Bug fixes, python 2.4 support

I have started to fix the numerous but mostly trivial issues under
python 2.4. Bento 0.0.3 should be compatible with any python version from 2.4
to 2.7. Although python 3.x support should not be too difficult, it is rather
low priority. Let me know if you think otherwise.

Yaku, a simple python build system for toydist

[EDIT] Of course, just after having written this post, I came across two
interesting projects: mem and fbuild. That’s what I get for not
having Internet for weeks now … Both projects are based on memoization
instead of a dependency graph, and seem quite advanced feature-wise.
Unfortunately, fbuild requires python 3.1. Maybe mem would do. If so, consider
yaku dead[/EDIT]

While working on toydist, I was considering re-using distutils ability to build
C code at first, with the idea that people would use waf/scons/etc… if they
have involved compilation needs. But distutils is so horrendous that I realized
that implementing something significantly better and simpler would be possible.
After a few hours of coding, I had something which could build extensions on a
few platforms: yaku (“bake” in Japanese).

Yaku main design goal is simplicity: I don’t want the core code to be more than
~ 1000 LOC. Fortunately, this is more than enough to create something
significantly better than distutils. The current codebase is strongly inspired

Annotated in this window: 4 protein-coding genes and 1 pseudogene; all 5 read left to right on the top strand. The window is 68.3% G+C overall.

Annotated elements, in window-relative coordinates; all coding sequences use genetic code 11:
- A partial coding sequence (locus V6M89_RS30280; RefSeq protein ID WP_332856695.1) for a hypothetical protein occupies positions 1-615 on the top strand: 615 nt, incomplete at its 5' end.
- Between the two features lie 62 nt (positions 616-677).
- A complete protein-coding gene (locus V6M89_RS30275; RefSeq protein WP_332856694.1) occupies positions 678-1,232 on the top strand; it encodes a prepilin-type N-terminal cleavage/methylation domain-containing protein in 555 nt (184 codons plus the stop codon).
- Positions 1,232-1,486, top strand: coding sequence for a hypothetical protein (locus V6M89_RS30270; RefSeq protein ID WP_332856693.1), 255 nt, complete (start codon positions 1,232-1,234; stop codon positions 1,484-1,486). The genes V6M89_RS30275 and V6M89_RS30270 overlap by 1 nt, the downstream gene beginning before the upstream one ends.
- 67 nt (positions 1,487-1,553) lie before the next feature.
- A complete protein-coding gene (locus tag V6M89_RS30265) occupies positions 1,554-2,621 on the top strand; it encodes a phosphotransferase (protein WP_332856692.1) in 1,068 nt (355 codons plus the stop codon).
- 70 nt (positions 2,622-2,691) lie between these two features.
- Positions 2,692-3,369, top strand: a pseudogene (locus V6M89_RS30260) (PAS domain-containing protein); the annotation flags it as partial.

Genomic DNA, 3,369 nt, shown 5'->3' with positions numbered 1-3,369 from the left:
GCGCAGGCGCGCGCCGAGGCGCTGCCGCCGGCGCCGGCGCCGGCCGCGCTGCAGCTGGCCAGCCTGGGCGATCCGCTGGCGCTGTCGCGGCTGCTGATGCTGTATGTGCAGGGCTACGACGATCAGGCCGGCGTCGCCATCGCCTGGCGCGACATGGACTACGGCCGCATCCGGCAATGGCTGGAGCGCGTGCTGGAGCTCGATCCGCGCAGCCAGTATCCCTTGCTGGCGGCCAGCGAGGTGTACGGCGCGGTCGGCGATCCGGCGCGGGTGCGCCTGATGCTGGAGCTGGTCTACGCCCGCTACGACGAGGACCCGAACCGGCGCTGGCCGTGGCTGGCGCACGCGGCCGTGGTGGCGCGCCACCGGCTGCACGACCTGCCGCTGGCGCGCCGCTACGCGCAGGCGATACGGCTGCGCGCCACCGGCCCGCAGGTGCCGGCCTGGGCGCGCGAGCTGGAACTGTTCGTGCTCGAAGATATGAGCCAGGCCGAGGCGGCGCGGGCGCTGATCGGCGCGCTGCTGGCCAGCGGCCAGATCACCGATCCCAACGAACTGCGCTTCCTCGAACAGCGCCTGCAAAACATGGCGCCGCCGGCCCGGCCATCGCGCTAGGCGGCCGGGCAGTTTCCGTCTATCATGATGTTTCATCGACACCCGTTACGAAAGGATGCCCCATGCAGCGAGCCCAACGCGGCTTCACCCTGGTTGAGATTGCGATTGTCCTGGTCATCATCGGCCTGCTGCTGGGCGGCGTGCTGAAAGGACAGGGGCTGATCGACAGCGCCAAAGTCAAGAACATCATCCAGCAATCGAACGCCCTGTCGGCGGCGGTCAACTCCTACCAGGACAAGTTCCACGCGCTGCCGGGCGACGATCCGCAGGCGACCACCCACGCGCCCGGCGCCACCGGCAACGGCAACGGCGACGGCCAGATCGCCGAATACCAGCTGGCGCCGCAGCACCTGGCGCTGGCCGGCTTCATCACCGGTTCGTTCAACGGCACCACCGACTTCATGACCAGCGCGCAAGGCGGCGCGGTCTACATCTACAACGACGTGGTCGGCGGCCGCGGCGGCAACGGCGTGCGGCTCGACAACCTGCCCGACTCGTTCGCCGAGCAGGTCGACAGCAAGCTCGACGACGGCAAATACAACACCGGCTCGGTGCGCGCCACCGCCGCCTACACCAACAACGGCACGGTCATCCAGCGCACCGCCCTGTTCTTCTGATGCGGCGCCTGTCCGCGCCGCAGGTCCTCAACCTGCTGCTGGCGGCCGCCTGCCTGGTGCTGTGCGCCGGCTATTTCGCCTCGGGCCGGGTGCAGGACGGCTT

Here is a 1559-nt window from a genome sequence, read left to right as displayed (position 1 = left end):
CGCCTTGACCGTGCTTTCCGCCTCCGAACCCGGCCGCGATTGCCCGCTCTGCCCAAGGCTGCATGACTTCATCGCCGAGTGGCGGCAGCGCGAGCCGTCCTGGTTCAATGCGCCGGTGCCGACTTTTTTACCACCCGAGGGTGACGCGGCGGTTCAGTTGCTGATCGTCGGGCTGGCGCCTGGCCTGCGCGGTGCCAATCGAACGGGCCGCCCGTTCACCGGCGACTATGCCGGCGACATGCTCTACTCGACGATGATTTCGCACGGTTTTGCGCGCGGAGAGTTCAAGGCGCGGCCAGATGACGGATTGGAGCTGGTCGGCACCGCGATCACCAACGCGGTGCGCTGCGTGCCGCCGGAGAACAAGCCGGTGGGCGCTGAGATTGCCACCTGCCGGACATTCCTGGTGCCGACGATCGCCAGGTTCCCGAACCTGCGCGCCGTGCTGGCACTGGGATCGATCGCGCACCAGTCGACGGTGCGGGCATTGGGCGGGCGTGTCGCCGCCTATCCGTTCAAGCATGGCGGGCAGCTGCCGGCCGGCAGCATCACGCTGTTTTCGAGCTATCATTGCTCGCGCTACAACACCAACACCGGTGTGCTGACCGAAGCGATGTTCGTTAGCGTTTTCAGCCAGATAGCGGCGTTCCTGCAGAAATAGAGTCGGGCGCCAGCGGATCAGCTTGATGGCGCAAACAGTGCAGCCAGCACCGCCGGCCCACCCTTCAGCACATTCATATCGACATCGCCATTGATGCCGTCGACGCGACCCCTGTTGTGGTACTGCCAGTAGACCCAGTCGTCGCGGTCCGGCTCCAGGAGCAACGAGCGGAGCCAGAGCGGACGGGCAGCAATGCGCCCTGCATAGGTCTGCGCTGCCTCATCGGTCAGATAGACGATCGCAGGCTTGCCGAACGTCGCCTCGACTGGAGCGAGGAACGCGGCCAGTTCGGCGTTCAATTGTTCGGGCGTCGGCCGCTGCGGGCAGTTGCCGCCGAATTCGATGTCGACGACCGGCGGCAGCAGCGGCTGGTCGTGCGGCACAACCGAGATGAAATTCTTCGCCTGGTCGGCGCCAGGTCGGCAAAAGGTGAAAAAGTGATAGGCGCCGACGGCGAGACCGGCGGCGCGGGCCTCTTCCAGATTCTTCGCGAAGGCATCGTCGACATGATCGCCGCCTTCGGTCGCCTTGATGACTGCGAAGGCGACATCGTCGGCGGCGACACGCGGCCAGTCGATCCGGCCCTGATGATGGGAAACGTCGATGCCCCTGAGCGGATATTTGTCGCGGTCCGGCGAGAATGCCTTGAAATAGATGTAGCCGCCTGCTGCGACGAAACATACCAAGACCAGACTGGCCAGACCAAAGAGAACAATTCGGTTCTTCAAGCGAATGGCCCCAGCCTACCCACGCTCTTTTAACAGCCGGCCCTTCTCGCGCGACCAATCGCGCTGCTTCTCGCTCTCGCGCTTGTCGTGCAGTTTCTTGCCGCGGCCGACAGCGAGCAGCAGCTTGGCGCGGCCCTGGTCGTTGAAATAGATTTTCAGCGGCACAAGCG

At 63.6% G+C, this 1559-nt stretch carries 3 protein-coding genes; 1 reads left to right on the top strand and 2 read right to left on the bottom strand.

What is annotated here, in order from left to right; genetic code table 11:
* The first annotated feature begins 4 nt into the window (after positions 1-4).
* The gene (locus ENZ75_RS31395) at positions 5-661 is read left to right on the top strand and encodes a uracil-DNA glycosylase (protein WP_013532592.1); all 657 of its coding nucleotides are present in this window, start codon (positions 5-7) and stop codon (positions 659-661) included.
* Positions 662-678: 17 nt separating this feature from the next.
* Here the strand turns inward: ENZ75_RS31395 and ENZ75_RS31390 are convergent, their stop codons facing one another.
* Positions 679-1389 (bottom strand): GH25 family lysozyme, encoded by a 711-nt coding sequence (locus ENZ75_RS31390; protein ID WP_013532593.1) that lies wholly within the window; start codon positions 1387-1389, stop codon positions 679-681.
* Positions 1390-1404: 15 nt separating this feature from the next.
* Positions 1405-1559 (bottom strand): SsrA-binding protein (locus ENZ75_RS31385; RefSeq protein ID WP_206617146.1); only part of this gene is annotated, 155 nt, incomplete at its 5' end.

by waf (and scons to some extent), and has the following features:

  • Task-based: a yaku task is like a rule in make, with a list of
    targets, dependencies, and a list of executable commands
  • Each task knows about its environment (e.g. flags for C compilation),
    and environment changes as well as dependencies changes trigger a
    task (re)-execution
  • Extension through callback: adding support for new source files
    (cython, swig, fortran, etc…) requires neither monkey patching or
    inheritence. This is one of my biggest grip with distutils
  • Primitive autoconf-like features to check for header, libraries, etc…

Besides polishing the API, I intend to add the following features:

  • Parallel build
  • Automatically find header dependencies for C/C++ code (through
    scannning sources)

I want to emphasize that yaku is not meant as a replacement for a real build
tool. To keep it simple, yaku has no abstraction of the filesystem (node
concept in scons and waf), which has serious impact on the reliability and